Top 10 Chris Stapleton Songs

It’s hard to be a country artist that pleases both genre purists, casual listeners, and the industry alike. One singer who has done all three in spades is Chris Stapleton.

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Prior to becoming an in-demand artist in his own right, Stapleton’s run as a songwriter in Nashville was unparalleled. The likes of Kenny Chesney, Thomas Rhett, Luke Bryan, George Strait, Brad Paisley, Lee Ann Womack, Dierks Bentley, Darius Rucker, and Adele have recorded Stapleton-penned tracks.

After stepping into the spotlight in 2015, Stapleton and his songwriting chops have earned the Kentucky native a lucrative career twice over.

We’ve combed through Stapleton’s releases and picked out a slew of tracks that have bolstered him into the artist we know today. Find our selections for the top 10 Stapleton songs below.

10. “The Devil Named Music”

In “The Devil Named Music,” Stapleton reckons with the life of a touring musician. He sings about weighing the cost of success with missing loved ones. In the end, he cedes that he sold his soul long ago to a six-string and sad melody.

9. “What Are You Listening To?”

You’re in every line / Takes me back in time / Yeah tonight I’m wondering, Stapleton sings in “What Are You Listening To.” In this stand-alone single from 2013, he filters a breakup through the lens of a country song he is listening to. The memory of her comes flooding in with every song that comes through his speakers. It’s a truly unique breakup track.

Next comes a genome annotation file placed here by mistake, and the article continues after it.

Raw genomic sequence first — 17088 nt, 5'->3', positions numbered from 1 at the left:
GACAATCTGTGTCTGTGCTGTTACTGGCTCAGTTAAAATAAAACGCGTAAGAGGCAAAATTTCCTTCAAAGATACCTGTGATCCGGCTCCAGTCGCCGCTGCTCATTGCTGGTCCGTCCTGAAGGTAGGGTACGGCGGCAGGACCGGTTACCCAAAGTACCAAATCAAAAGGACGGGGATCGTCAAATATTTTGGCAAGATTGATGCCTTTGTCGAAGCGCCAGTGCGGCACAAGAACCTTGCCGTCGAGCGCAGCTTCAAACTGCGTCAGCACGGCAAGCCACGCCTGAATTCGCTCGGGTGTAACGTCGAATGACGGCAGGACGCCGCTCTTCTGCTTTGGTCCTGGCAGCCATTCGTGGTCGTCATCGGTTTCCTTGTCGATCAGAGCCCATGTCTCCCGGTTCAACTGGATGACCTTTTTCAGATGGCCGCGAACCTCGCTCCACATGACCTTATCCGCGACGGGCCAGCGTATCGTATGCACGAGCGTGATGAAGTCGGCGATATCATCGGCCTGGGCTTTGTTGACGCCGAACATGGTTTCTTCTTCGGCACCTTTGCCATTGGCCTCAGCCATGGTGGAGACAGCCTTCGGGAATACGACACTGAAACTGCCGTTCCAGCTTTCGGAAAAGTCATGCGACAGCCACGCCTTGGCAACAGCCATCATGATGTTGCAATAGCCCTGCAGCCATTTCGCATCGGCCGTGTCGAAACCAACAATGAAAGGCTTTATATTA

8. “Daddy Doesn’t Pray Anymore”

“Daddy Doesn’t Pray Anymore” features one of Stapleton’s most intimate choruses. The song was inspired by Stapleton’s father, a religious man who prayed before every meal. On one particular trip back home, he skipped grace prompting Stapleton to pen this lament.

7. “A Simple Song”

Stapleton penned this track with his father-in-law, Darrell Hayes. It’s truly a family affair, with Stapleton’s wife, Morgane, layering a number of harmonies that add a sense of depth to this “Simple Song.”

6.  “Fire Away”

“Fire Away” demands a measure of audience participation. The chorus (Fire away / Take your best shot / Show me what you got / Honey, I’m not afraid) is tailored for a crowd to scream at the top of their lungs.

5. “Whiskey and You”

Tim McGraw was the first to record “Whiskey and You” back in 2007 for his album Let It Go. For his debut album, Stapleton decided to give the track a go, giving it an intimate, broken-down edge. There is raw emotion present in this track that only Stapleton could muster.

4. “Second One to Know”

“Second One to Know” dips into Stapleton’s southern blues roots. As much as his guitar-slinging on this track excites, he levels it out with an equal amount of emotional depth. Hold up my right hand / Swear to the Promised Land / Rather die before I treat you bad, he sings.

3. “You Should Probably Leave”

Stapleton picked up a Grammy for “You Should Probably Leave.” Written alongside Ashley Gorley and Chris DuBois, the track tells the story of an on-again, off-again relationship. Despite knowing they are doomed to fail, they can’t seem to stay away from one another. Stapleton’s powerful vocals are just the ticket for this poignant track.

2. “Broken Halos”

Written with his former SteelDrivers bandmate, Mike Henderson, Stapleton delivers something that is somehow both classic and fresh with “Broken Halos.” It is undoubtedly one of Stapleton’s most radio-friendly tracks. He sings in the ear-worm track, Seen my share of broken halos/ Folded wings that used to fly.

1. “Tennessee Whiskey”

No other song could take the No. 1 spot. “Tennessee Whiskey” launched Stapleton’s career to unimaginable heights. Given Stapleton’s reputation as a songwriter, it’s a bit ironic that his biggest song to date was written by someone else. Though Stapleton wasn’t the first to record “Tennessee Whiskey,” his version has blown past renditions out of the water.

Photo: Andy Barron / ***EBM PR

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